Archive for Orion

A new observational basis for star formation studies in Orion

Posted in astronomy with tags , , on March 8, 2016 by Tim Kendall


A new paper entitled “VISION – Vienna Survey in Orion. I. VISTA Orion A Survey” is the first looking at the closest region of massive star formation – Orion. At the moment the complete paper by S. Meingast, J. Alves, D. Mardones, et al. (2016) is available here:

The Orion nebula cluster (ONC), the nearest region of massive star formation, is embedded in the much larger Orion A molecular cloud. The ONC has been studied much more extensively than other parts of Orion A, in spite of the opportunity that this region offers to understand the processes connected with the formation of both low- and high-mass stars. Using the ESO Visible and Infrared Survey Telescope for Astronomy (VISTA), the authors have surveyed the entire Orion A molecular cloud in the J, H, and K (short) near-infrared bands, covering a total of around 18.3 square degrees, and present the most detailed and sensitive near-infrared (NIR) observations of the entire molecular cloud to date. They find about 2500 embedded objects in Orion A and confirm the existence of a recently discovered foreground population above the Galactic field. The Orion A VISTA catalog contains 799 995 sources, which increases the source counts by about an order of magnitude compared to the 2MASS survey. It provides a basis for future studies of star formation processes toward Orion.


The Herschel view of the heart of Orion

Posted in astronomy with tags , , , on August 27, 2013 by Tim Kendall


Image: ESA/Herschel/ Ph. André, V. Könyves, N. Schneider (CEA Saclay, France) for the Gould Belt survey Key Program. The image is a composite of the wavelengths of 70 microns (blue), 160 microns (green) and 250 microns (red) and spans about 1.3 x 2.4 degrees. North is up and east is to the left. In this view, the nebula corresponds to the brightest region in the center of the image, where it is lit up by the Trapezium group of stars at its heart. Embedded within the red and yellow filaments are a handful of point-like sources: these are protostars, the seeds of new stars that will soon ignite and begin to flood their surrounds with intense radiation.


This colour-composite image of IC 5146 shows the extended filamentary structure of this star-forming cloud. A detailed study of this complex has shown a total of 27 filaments that all appear to have very similar widths, with a value of about 0.3 light years. The glowing cavity at the top of the image, also known as the Cocoon Nebula, is an HII region, where a young and bright B0 star illuminates the ionised hydrogen gas, causing it to shine. Some young stellar objects are visible as bright spots along the main filaments; many other young stellar objects are located in the Cocoon Nebula but are not visible in this image.

The Orion Nebula from Spitzer

Posted in astronomy with tags , , on May 23, 2013 by Tim Kendall

A colony of hot, young stars is stirring up the cosmic scene in this new picture from NASA's Spitzer Space Telescope.
Image credit: NASA/JPL/California Institute of Technology

I have looked at Orion in many recent posts. The Orion molecular cloud complex extends several degrees on the sky roughly centred on M42 and M43, shown in the main image. The complex contains many other well-known objects including M78, the Flame Nebula, and the famous Becklin-Neugebauer object, a protostar and one of the first finds of infrared astronomy, detected in 1966. The location on the sky of the three Messier objects is shown (left), as is the young O9.5V star sigma Orionis, which is associated with a young cluster known for containing planetary mass objects. The star itself is now known to be photoevaporating a nearby (1200 AU) dust cloud.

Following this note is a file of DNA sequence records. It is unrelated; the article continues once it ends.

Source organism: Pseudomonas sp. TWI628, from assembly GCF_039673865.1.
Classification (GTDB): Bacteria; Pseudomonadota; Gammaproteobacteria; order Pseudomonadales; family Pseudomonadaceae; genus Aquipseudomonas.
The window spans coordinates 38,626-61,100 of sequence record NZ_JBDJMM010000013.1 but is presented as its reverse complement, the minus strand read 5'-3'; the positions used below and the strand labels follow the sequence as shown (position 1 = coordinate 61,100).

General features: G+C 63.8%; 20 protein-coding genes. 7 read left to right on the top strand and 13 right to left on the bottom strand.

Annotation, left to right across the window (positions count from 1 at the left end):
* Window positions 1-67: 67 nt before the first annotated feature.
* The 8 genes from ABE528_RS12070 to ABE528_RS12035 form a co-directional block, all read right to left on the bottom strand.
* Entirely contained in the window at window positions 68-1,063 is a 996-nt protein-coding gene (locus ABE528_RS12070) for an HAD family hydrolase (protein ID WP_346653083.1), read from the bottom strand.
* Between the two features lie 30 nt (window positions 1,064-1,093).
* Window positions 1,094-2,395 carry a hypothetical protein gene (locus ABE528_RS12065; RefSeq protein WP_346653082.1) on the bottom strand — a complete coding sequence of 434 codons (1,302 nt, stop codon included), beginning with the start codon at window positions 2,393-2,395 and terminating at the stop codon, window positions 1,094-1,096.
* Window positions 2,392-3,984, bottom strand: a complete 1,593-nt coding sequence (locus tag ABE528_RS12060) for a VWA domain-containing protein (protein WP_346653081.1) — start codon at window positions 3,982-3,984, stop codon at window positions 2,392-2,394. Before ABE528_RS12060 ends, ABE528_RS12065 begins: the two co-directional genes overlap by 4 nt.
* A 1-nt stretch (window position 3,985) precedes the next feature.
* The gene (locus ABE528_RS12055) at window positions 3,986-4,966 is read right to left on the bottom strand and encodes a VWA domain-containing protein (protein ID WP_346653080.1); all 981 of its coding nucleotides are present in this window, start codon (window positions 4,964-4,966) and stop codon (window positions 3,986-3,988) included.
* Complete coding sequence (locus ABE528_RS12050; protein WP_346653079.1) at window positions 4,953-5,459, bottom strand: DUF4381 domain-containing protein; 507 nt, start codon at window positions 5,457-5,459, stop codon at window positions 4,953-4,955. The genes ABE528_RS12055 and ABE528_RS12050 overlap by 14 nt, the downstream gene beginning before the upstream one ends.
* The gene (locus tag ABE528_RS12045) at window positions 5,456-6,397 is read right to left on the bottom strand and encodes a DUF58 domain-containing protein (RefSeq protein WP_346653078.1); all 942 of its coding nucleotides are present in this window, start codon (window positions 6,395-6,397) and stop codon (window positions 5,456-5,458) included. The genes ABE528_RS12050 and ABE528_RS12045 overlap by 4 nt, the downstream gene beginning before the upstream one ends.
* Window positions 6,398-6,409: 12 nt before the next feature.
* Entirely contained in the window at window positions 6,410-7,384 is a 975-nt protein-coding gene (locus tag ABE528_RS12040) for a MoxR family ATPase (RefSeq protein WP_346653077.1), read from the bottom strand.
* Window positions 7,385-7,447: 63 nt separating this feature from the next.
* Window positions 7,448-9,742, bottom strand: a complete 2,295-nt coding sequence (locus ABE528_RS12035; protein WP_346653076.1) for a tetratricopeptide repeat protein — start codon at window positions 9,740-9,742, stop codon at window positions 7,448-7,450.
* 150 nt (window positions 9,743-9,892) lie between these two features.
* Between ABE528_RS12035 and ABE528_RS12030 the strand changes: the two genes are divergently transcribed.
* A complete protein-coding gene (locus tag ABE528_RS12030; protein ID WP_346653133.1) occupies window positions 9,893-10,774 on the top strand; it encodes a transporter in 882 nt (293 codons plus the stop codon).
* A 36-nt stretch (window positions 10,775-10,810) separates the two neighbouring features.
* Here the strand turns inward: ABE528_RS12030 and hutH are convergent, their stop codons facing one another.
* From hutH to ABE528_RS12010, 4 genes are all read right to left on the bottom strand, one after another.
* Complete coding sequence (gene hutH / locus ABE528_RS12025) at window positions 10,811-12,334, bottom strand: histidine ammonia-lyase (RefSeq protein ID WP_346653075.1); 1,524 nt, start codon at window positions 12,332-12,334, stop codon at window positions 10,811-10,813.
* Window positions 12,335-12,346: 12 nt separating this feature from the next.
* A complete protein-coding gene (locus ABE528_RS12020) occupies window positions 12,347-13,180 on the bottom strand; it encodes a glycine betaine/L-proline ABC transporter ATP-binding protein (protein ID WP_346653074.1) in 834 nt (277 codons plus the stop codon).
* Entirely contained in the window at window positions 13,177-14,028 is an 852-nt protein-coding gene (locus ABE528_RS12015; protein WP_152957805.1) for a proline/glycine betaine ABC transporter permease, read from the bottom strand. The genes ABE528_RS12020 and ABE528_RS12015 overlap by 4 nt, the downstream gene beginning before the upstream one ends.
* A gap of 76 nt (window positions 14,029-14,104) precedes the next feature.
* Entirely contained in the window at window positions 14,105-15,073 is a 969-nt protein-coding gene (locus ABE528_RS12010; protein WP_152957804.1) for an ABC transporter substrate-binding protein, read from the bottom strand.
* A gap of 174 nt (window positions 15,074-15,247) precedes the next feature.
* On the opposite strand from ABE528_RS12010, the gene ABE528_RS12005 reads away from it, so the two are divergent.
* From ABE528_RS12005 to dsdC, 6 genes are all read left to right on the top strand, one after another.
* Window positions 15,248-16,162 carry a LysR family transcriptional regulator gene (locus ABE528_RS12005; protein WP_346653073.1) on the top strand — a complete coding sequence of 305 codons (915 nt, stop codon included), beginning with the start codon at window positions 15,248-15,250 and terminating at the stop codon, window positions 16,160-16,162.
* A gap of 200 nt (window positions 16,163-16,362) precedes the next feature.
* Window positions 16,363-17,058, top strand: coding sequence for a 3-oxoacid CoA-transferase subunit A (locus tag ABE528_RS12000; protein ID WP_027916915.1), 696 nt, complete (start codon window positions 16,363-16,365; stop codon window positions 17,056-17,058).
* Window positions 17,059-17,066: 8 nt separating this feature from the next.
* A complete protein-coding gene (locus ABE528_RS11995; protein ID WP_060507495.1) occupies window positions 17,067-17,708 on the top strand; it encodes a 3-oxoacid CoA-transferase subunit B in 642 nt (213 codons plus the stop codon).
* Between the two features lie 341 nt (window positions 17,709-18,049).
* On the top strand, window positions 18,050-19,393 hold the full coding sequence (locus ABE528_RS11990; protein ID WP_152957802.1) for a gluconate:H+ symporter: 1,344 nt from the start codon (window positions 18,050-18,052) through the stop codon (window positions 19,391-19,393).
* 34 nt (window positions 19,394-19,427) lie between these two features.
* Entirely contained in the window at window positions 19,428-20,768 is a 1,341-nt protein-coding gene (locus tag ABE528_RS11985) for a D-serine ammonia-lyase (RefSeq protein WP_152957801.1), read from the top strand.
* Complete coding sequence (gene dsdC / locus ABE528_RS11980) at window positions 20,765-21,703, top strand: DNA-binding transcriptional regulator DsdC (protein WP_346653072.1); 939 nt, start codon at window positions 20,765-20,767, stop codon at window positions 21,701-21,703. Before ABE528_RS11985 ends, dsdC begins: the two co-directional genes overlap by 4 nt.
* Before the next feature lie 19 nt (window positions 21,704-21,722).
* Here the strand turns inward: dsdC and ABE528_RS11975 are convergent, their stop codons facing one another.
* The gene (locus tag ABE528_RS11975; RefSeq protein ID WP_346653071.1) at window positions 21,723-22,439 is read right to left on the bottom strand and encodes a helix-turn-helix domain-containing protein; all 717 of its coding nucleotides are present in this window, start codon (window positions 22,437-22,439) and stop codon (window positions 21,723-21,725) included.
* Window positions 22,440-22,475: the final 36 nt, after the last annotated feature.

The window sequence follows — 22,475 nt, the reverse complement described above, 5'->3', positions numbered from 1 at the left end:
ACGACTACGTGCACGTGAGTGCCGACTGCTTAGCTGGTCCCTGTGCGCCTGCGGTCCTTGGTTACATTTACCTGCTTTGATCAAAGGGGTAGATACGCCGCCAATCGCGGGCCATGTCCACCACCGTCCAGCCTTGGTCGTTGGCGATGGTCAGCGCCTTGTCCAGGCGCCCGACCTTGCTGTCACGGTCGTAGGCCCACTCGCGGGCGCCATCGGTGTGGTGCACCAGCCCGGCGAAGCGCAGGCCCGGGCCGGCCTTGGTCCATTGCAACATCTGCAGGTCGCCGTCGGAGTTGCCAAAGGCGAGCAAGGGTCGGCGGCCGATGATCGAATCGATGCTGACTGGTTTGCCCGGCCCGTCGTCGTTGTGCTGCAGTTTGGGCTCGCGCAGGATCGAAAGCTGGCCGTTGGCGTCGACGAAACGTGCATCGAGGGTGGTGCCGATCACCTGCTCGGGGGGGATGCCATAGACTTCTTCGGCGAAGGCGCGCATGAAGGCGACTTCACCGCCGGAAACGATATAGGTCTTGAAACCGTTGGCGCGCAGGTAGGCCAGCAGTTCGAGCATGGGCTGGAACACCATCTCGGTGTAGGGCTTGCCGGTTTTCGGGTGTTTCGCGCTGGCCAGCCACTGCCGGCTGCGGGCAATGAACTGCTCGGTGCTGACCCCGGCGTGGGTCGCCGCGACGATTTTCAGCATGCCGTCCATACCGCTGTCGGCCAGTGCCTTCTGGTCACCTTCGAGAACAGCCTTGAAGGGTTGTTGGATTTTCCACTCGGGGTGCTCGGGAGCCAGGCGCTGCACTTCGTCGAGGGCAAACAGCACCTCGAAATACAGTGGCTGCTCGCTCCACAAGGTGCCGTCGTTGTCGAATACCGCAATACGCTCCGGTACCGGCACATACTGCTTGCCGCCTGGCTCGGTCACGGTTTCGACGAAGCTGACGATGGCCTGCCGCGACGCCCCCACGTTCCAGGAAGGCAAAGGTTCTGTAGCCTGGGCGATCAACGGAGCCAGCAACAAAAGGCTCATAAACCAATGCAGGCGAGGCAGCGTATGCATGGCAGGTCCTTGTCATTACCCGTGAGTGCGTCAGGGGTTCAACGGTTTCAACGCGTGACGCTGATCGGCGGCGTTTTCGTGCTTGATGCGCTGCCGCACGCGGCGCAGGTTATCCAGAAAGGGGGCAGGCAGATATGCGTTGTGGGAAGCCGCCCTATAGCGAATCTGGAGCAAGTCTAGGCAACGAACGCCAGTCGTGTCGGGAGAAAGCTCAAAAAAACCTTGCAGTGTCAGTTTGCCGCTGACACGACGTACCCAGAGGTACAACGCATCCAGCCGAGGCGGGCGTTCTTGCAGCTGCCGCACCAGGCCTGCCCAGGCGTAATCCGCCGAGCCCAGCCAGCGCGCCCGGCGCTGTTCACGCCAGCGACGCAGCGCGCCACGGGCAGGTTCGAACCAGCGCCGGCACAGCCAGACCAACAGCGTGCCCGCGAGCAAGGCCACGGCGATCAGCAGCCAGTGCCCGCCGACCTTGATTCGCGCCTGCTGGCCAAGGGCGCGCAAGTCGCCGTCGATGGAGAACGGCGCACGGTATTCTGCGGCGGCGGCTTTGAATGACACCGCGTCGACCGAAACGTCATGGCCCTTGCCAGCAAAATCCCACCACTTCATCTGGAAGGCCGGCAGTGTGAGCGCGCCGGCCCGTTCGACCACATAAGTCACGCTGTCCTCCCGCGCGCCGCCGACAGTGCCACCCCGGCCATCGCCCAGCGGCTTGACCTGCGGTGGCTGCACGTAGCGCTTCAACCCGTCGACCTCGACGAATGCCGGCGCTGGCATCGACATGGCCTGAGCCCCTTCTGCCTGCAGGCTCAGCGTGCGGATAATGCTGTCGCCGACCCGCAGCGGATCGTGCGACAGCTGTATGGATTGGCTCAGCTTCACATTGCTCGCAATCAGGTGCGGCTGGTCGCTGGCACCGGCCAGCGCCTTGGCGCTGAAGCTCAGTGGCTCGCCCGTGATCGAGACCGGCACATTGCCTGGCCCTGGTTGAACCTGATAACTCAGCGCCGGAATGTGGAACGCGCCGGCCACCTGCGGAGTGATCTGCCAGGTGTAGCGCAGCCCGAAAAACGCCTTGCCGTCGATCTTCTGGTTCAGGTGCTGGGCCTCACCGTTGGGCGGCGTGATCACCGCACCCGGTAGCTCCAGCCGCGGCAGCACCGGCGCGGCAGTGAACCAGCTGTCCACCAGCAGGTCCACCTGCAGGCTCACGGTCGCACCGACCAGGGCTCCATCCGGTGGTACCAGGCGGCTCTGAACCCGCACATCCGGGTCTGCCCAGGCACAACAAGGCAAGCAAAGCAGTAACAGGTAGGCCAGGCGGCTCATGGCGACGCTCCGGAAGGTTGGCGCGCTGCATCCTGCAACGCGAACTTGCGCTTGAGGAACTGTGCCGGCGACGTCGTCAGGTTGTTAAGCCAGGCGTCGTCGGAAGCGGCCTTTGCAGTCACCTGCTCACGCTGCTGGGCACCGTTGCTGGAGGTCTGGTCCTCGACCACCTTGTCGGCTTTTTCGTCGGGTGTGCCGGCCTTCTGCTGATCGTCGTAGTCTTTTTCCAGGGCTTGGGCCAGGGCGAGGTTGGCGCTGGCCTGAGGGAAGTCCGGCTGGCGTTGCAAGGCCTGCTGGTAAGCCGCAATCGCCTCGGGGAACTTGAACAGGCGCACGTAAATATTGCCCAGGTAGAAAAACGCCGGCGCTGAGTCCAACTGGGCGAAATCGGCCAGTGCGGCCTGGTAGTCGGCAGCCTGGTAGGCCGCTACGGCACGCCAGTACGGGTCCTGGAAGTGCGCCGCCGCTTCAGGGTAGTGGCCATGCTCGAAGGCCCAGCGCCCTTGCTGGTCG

Orion in a new, submillimeter light

Posted in astronomy with tags , on May 15, 2013 by Tim Kendall

Image credit: ESO/Digitized Sky Survey 2

This dramatic new image of cosmic clouds in the constellation of Orion reveals what seems to be a fiery ribbon in the sky. The large bright region at top is the familiar Orion Nebula, M42. This orange glow represents faint light coming from grains of cold interstellar dust, at wavelengths too long for human eyes to see. It was observed by the ESO-operated Atacama Pathfinder Experiment (APEX) in Chile.

Clouds of gas and interstellar dust are the raw materials from which stars are made. But these tiny dust grains block our view of what lies within and behind the clouds — at least at visible wavelengths — making it difficult to observe the processes of star formation. This is why astronomers need to use instruments that are able to see at other wavelengths of light. At submillimetre wavelengths, rather than blocking light, the dust grains shine due to their temperatures of a few tens of degrees above absolute zero. A cloud of dust with a temperature of only ten degrees Kelvin has its peak of emission at around 0.3 millimetres — in the part of the spectrum where APEX is very sensitive. The APEX telescope with its submillimetre-wavelength camera LABOCA, located at an altitude of 5000 metres above sea level on the Chajnantor Plateau in the Chilean Andes, is the ideal tool for this kind of observation. The dust clouds form beautiful filaments, sheets, and bubbles as a result of processes including gravitational collapse and the effects of stellar winds. These winds are streams of gas ejected from the atmospheres of stars, which are powerful enough to shape the surrounding clouds into the convoluted forms seen here.

The research paper is “A Herschel and APEX Census of the Reddest Sources in Orion: Searching for the Youngest Protostars” by A. Stutz et al., ApJ 767, 36 (2013) [ESO pdf]. For more on the young protostars in the Orion molecular cloud see here.